At the beginning of new client collaboration comes the site audit. I love doing these thorough, in-depth audits of a new client’s online presence because it allows me (the digital marketing manager) to see what we are working with and also be inspired by how to best strategize an approach. My favorite part of these audits, though, is the section on site architecture and design. Here’s why:
SEO content can do a lot for your site, but if the site itself isn’t built in a manner that allows SEO content to shine through then we are looking at starting a karate match with one of our hands in a cast. We are not in our strongest state and therefore we have to work even harder to have a shot.
Think of it this way. Website design is like the foundation of a house—the bones, the structure that gives us the walls, the floors, the piping, etc. SEO content is the interior design—the paint, the carpeting, the furniture. It is the flare that (under the guidance of an expert) can turn the bare bones, base structure into something everyone wants to live in and that will rise to the top of the listings. Taking this analogy, you can see what I’m getting at.
At the end of the day, if your foundation isn’t strong, your website isn’t going to be as strong.
That is why, when you are endeavoring to form an online presence relationship with a digital marketing manager, it is important to take their site design recommendations to heart. Whether these are recommendations for touch-ups or complete redesigns, a professional only wants to make sure your SEO efforts are giving you the most benefit they can. And if your foundation isn’t up to par, your manager has a responsibility to say so and also give you the best guidance for what to do about it.
At A Glance
When looking over a site for design improvements, some areas to really pay attention to are:
- Menu Structure
- Tab & Page Titles
- Featured Content
- Channel Connection
Always remember the lessons of user interface: you want to make your website easy for visitors and search engines to understand and navigate. That being said, you want a site menu that is completely clear-cut. Umbrella your pages under tabs in the form of dropdown menus, grouping them in a way that makes the most sense. Have an easy way for people to get to and from contact information, all major services or products, and return to the homepage. In sum, you want to make it as simple as possible for visitors and web crawlers to maneuver around the site and naturally find what they’re looking for.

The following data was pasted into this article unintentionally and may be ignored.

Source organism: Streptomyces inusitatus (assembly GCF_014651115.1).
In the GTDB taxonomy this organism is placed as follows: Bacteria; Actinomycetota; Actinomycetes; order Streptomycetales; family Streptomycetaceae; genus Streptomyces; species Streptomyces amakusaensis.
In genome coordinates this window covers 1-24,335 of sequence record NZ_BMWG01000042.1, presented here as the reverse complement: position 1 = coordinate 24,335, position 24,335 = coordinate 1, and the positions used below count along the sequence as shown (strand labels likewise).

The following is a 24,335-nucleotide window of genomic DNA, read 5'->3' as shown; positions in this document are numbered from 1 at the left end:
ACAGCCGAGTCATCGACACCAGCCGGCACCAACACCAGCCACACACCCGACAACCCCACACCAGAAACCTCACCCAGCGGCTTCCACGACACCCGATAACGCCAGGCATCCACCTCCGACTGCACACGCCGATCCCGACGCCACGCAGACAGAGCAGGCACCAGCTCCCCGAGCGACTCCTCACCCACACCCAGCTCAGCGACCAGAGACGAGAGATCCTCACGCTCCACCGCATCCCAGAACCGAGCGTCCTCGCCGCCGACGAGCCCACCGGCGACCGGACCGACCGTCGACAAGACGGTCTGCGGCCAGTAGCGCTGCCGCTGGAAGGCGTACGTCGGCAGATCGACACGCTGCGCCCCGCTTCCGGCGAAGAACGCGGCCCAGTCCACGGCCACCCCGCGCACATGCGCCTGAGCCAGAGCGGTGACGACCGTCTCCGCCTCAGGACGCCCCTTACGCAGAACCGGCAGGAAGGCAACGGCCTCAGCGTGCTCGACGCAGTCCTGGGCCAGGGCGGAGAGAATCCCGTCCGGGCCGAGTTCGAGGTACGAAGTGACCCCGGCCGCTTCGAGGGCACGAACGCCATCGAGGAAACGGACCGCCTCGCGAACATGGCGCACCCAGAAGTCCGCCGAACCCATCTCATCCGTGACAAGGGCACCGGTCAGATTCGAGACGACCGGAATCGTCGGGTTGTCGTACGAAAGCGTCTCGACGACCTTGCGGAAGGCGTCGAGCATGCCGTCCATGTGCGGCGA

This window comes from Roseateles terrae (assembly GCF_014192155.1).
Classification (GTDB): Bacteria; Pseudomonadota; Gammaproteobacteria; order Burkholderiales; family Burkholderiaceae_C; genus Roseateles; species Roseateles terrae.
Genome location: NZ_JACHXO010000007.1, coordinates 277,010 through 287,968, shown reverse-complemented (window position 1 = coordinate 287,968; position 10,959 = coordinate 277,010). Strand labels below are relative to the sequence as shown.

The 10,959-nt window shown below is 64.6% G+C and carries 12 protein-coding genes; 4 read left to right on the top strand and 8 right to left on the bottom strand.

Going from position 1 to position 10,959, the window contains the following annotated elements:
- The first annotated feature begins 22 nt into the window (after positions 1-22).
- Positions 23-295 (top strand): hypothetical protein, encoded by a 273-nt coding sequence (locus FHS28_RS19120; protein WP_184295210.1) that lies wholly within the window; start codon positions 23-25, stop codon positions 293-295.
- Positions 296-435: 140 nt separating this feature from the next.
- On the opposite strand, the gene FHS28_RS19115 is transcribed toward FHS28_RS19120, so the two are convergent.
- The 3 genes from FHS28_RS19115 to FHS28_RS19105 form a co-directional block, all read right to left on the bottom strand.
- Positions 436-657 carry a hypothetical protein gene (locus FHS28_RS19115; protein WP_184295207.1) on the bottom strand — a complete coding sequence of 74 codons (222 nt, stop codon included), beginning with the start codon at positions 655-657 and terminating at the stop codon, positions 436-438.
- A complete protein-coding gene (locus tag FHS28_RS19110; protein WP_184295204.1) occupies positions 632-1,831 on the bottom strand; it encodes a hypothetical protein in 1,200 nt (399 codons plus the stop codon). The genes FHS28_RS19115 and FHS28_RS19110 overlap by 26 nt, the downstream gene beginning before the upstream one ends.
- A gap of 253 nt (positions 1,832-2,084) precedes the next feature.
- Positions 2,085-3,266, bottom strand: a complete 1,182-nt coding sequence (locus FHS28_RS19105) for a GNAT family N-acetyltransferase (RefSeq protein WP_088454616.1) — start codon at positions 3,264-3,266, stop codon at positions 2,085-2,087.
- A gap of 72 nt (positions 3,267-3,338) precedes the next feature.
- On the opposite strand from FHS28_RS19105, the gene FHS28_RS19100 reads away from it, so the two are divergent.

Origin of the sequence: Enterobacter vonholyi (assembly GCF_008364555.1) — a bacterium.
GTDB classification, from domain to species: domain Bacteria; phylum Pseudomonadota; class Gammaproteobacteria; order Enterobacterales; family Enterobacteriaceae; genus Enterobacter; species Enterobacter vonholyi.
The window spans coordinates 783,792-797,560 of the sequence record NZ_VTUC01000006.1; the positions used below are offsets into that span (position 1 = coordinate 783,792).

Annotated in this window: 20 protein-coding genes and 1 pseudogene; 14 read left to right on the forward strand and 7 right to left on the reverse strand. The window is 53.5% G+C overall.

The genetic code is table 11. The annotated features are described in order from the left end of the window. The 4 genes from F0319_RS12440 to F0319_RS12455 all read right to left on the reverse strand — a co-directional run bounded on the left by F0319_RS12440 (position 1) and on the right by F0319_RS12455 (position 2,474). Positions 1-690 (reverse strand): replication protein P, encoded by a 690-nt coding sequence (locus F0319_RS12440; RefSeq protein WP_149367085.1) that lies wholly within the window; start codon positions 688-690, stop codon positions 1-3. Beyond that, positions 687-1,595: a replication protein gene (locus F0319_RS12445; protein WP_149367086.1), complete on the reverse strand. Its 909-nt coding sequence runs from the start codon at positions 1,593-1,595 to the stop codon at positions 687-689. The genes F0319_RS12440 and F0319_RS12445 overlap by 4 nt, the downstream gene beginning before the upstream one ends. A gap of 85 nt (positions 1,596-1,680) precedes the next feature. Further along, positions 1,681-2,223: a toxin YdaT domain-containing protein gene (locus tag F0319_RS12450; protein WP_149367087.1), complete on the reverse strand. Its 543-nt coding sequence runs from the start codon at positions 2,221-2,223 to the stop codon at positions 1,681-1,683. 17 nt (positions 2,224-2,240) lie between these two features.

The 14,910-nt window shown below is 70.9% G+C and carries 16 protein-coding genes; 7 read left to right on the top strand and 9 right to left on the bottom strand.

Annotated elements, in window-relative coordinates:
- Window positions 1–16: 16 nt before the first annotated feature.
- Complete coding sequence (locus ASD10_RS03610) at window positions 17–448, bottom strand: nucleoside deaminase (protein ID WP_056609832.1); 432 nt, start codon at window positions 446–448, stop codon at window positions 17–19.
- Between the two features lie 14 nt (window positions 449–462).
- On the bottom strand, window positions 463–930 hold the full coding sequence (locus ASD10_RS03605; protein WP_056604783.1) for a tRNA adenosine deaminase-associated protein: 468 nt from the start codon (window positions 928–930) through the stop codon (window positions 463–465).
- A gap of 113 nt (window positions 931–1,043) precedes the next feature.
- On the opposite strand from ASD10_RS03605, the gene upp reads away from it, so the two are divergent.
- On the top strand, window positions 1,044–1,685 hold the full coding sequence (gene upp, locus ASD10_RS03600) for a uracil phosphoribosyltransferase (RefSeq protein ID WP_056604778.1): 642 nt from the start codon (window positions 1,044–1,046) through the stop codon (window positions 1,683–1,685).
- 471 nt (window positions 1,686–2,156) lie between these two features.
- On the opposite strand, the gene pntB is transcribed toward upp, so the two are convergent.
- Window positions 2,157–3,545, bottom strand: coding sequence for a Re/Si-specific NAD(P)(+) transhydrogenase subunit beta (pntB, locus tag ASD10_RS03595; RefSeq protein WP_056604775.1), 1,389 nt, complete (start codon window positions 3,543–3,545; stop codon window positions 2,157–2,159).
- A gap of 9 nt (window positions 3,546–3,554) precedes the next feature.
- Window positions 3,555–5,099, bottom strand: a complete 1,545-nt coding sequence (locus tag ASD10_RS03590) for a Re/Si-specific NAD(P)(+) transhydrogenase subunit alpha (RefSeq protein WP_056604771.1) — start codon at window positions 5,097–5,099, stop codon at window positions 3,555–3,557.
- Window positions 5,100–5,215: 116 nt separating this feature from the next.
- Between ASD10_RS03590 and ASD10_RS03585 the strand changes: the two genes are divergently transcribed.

Tab & Page Titles
Going along with this theme of simplicity, keep your tab and page titles direct. If you have seven services at your dermatology practice, have a tab that says “Services” and then a dropdown menu for each of those services. If you are a sushi restaurant with five locations, have a “Locations” tab with the name of each location (the city, for example) in a dropdown menu. Get it? Make it simple. I would also recommend using keywords whenever possible here too. Using a keyword for a tab or page title can help with SEO.
You’d be surprised how many people out there are clogging their websites with unnecessary content. I once had an optometry client that literally had a practice webpage dedicated to pictures of wildlife. My question to this is WHY? If we go back to the house analogy, if you are a minimalist with a passion for Icelandic primitive design, why the heck would you designate a room in your house for a mariachi sombrero collection? The answer: you wouldn’t, because you need to use your space to showcase that which truly represents you. So when going through your website ask yourself, does each of my pages really serve a valuable purpose?
With SEO, different content channels are important. In addition to your traditional SEO content (page content, title tags, meta descriptions, etc.), you want to ensure your site is properly outfitted to host a variety of content channels. This shows the search engines that you have a big content footprint, which can help you rank higher in the search result pages. Thus, make sure your site features a blog, reviews, testimonials, and/or video in its structure. On a kind of related note, have a simple way for visitors to link to your social media platforms. I would suggest icons that are easy to find and that redirect to social media platforms in new tabs.
Success In Site
Menu structure, tab and page titles, featured content, and channel connection are four key areas an online presence manager might look at first when making recommendations about your site design. These are often the areas where a need for change can be most notable. However, your design recommendations may not be limited to these four. Every website owner has the choice to accept or reject a redesign recommendation, but at the end of the day know that your manager only has your best interests at heart. Speaking from experience, I make my site design recommendations because I want to ensure that my clients are in the best possible position to succeed. And when we move forward together, we can build something beautiful.